Play is supervised not just for behaviour reasons. Ms Cousar says: "A lot of these kids have missed out on play because they have missed out on school or don't play at home. They are developmentally behind. So you encourage them to play. It is integrated into the teaching as well as used as a reward."

The school council can spend up to pound;1,000 a year on a one-day trip. Trips in the past have taken them as far as London and Belfast. Part of the deal is that the pound;1,000 is cover for maintenance - another cunning strategy - so as long as the pupils don't damage school property, the day out remains on the agenda.

Drama and art are used to develop self-esteem. Scott Johnston, director of the West Lothian Youth Theatre, whose staff take drama classes at Burnhouse, says: "In the three years we've been coming here there has been a change in the young people. I've seen positive changes in behaviour, with better concentration and more team work developing. Drama has contributed to it, but it's really about the school ethos."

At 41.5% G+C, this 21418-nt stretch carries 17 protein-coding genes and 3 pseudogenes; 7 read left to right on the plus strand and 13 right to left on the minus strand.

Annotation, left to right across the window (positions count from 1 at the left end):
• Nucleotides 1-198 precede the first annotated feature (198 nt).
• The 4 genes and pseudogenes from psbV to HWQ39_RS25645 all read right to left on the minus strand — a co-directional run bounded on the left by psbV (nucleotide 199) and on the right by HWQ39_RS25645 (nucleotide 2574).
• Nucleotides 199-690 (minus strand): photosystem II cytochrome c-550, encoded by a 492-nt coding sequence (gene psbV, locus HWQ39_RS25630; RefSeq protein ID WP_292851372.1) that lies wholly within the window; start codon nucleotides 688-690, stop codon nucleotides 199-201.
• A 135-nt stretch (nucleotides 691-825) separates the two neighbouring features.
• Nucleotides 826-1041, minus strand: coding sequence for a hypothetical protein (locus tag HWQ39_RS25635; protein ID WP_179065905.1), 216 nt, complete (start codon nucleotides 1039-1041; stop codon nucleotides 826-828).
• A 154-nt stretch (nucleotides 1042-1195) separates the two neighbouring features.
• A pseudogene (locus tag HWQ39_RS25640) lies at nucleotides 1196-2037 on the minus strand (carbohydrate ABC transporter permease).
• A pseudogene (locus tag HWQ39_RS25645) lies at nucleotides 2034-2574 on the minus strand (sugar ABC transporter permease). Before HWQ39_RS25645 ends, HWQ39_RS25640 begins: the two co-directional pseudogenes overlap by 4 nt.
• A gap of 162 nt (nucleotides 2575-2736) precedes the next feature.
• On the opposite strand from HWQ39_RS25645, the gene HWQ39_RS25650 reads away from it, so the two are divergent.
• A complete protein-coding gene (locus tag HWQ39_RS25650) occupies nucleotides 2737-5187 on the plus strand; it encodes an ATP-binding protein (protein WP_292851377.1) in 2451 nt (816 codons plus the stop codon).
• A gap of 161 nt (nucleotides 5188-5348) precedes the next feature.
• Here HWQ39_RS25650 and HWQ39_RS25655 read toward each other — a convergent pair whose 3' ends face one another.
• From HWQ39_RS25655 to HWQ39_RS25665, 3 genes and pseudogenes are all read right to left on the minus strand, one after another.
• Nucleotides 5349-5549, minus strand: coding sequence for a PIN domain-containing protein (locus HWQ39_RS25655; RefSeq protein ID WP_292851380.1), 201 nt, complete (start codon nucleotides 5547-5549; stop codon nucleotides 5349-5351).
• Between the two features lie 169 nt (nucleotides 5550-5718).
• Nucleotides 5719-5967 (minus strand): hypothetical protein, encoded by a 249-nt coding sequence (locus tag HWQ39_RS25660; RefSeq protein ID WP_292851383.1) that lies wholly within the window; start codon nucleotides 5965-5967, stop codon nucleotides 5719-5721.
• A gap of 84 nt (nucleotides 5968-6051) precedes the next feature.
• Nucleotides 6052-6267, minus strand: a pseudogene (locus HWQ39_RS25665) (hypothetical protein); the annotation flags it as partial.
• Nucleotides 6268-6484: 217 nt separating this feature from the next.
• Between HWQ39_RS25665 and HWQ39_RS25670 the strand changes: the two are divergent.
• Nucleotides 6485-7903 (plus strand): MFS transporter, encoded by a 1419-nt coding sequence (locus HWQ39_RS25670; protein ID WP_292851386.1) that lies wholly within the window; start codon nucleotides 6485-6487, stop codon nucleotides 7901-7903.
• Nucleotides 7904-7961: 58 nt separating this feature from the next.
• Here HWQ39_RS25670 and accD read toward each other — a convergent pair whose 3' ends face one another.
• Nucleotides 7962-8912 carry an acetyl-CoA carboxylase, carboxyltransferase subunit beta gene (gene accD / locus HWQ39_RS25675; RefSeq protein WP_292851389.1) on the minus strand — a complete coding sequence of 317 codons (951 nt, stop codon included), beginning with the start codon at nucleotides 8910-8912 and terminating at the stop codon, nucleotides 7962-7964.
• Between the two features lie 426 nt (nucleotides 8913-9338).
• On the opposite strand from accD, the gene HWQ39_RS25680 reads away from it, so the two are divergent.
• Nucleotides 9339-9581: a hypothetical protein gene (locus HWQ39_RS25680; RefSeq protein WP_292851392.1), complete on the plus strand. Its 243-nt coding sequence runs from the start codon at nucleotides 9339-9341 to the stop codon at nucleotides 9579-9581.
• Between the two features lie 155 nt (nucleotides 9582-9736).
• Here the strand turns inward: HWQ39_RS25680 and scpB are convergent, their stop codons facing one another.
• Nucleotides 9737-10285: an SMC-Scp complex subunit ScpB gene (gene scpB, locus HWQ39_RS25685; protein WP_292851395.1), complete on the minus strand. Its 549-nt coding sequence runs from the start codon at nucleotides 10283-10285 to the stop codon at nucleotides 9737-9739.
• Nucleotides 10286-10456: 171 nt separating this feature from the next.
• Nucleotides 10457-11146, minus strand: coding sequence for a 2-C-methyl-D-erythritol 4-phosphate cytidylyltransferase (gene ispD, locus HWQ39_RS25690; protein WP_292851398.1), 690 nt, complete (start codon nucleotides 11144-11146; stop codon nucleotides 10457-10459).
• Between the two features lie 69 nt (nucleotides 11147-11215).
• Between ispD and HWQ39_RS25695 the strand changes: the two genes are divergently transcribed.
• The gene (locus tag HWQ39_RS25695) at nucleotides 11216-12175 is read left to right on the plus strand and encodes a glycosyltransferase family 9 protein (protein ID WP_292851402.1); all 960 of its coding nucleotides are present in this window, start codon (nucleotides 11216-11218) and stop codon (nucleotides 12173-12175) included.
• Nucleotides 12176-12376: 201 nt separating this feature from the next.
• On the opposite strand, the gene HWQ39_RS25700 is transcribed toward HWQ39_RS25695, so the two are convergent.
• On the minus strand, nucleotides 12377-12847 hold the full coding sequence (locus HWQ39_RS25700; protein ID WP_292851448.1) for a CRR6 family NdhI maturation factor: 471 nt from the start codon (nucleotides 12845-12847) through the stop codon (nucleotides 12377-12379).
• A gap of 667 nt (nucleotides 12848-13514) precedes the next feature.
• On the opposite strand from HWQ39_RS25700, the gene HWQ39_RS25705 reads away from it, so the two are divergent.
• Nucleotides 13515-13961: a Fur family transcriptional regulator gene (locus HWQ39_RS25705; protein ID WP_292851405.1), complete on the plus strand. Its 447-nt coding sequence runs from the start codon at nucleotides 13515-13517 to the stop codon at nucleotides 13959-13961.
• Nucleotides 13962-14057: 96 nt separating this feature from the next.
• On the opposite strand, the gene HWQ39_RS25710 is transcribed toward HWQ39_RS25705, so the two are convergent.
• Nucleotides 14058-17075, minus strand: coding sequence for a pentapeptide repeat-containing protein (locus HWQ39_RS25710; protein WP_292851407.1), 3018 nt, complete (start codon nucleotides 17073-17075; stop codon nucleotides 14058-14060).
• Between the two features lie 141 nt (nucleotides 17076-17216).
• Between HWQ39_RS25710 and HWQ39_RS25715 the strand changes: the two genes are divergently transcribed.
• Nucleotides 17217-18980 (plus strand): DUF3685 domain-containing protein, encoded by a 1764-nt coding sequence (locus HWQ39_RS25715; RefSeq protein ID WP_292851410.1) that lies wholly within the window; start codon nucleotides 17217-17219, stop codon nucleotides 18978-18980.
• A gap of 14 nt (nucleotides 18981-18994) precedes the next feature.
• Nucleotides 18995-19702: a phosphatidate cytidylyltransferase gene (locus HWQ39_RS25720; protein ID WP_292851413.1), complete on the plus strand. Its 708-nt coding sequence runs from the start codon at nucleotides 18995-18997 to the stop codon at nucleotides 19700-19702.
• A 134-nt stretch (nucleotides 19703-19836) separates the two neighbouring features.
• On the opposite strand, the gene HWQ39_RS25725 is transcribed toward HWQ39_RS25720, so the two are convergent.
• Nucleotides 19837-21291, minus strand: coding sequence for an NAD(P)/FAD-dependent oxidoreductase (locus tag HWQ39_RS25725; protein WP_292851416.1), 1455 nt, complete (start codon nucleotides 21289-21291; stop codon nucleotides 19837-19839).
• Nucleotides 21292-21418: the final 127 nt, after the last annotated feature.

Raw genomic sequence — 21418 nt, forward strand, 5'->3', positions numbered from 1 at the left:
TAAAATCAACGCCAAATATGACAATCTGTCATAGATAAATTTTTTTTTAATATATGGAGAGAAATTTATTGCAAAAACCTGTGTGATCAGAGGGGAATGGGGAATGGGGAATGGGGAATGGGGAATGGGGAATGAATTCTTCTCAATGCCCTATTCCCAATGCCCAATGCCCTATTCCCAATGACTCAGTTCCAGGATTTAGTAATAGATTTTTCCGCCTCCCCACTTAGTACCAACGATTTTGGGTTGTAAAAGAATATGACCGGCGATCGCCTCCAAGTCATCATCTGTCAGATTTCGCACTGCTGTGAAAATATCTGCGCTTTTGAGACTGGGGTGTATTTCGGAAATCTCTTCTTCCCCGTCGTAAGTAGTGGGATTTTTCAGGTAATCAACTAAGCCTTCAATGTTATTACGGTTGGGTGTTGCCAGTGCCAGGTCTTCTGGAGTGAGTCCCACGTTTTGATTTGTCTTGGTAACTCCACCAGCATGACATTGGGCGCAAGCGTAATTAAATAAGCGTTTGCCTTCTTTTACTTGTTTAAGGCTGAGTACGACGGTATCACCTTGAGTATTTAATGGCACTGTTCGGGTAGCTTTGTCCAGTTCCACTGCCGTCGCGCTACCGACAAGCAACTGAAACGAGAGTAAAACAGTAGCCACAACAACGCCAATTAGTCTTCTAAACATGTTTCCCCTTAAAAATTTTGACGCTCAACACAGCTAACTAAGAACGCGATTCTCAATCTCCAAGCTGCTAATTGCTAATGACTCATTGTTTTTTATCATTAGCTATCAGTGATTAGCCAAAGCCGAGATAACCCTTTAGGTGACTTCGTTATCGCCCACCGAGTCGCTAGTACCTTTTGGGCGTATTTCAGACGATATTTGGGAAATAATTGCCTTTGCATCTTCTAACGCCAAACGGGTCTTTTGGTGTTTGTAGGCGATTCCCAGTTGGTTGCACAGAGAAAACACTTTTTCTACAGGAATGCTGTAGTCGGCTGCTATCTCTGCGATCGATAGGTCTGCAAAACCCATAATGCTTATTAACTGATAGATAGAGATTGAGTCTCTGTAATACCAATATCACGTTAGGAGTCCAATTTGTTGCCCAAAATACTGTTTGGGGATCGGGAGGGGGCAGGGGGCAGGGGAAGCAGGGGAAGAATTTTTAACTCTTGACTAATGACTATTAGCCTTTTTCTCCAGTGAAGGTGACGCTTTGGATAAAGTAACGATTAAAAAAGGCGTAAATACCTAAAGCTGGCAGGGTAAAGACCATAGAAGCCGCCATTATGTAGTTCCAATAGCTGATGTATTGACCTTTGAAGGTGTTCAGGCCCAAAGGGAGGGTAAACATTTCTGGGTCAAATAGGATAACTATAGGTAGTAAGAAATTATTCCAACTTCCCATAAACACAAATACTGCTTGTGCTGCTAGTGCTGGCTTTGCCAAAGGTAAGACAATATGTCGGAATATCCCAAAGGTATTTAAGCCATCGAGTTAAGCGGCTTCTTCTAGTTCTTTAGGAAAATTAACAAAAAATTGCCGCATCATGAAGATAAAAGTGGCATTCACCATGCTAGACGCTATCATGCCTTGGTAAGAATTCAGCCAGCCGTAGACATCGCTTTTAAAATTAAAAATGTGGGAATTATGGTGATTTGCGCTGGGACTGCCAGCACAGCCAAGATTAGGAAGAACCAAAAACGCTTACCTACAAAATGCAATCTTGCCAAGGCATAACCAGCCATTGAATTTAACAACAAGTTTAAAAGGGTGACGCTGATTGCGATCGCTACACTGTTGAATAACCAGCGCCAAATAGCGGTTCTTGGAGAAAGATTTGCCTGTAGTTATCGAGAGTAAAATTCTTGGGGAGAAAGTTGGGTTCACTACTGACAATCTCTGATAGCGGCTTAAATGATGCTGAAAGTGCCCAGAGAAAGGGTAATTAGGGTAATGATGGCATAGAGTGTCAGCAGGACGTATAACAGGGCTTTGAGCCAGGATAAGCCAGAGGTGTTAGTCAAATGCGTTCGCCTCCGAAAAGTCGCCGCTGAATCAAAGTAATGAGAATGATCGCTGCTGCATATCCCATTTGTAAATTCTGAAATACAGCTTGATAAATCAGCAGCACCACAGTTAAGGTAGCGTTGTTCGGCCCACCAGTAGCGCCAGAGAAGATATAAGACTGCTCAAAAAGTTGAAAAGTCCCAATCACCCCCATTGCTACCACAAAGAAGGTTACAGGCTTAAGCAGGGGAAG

Mr MacLaughlan points out that only six pupils in the school's four years of existence have not had their needs met. "Their needs were greater than we could meet. But that amounts only to about 2 per cent of our pupils."

Of last year's school leavers, he says all are either in employment or training. Two joined the army.

Mainstream school staff regularly attend Burnhouse for continuing professional development afternoons, to look at the positive behaviour scheme and how to deal with difficult pupils.

"Mainstream teachers can't believe what these pupils achieve," says Ms Cousar.

"It might sound soppy," says Mr MacLaughlan, "but you have to make these kids feel wanted."

He adds: "When you stop enjoying this job, get out. It's not worth it just for the pension. The work takes time. It takes money and resources.

"It offers more than an alternative to exclusion. To adapt the famous expression of Rikki Fulton's character Josie, it offers a great educational opporchancity."